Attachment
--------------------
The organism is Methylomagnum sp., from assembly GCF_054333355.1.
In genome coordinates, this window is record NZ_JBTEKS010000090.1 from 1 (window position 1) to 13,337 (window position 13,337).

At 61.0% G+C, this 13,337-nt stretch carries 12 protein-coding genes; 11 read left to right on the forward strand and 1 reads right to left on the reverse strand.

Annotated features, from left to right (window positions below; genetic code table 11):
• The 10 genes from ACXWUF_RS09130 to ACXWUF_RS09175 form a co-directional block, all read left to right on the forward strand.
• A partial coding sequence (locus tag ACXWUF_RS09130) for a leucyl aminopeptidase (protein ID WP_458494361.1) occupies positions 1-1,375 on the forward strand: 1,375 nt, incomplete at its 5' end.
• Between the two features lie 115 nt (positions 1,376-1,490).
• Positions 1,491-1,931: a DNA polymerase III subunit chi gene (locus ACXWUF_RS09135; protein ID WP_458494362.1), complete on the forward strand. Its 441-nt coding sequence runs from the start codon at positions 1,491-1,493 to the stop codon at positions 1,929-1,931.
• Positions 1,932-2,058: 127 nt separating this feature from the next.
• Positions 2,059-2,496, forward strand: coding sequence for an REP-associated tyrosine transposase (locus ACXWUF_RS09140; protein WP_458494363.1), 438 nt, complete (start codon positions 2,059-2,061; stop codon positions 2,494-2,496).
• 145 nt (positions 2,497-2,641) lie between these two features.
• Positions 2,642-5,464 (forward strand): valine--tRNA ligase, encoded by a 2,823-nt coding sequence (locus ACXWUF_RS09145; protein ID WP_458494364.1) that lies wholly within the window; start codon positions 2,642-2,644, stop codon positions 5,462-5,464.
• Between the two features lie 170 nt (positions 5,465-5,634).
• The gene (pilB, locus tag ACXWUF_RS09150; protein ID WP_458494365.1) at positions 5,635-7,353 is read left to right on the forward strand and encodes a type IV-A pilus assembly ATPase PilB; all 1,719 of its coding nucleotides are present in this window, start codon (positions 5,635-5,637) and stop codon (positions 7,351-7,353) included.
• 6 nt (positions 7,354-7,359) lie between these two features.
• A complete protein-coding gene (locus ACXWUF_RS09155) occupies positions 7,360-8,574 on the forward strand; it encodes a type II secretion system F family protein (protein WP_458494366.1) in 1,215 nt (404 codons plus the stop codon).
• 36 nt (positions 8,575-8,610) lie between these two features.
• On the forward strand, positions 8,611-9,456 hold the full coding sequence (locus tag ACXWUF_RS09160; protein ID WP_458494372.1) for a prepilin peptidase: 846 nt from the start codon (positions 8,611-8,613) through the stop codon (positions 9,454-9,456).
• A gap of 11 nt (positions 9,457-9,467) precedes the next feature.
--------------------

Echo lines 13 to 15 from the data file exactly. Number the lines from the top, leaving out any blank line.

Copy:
• Between the two features lie 170 nt (positions 5,465-5,634).
• The gene (pilB, locus tag ACXWUF_RS09150; protein ID WP_458494365.1) at positions 5,635-7,353 is read left to right on the forward strand and encodes a type IV-A pilus assembly ATPase PilB; all 1,719 of its coding nucleotides are present in this window, start codon (positions 5,635-5,637) and stop codon (positions 7,351-7,353) included.
• 6 nt (positions 7,354-7,359) lie between these two features.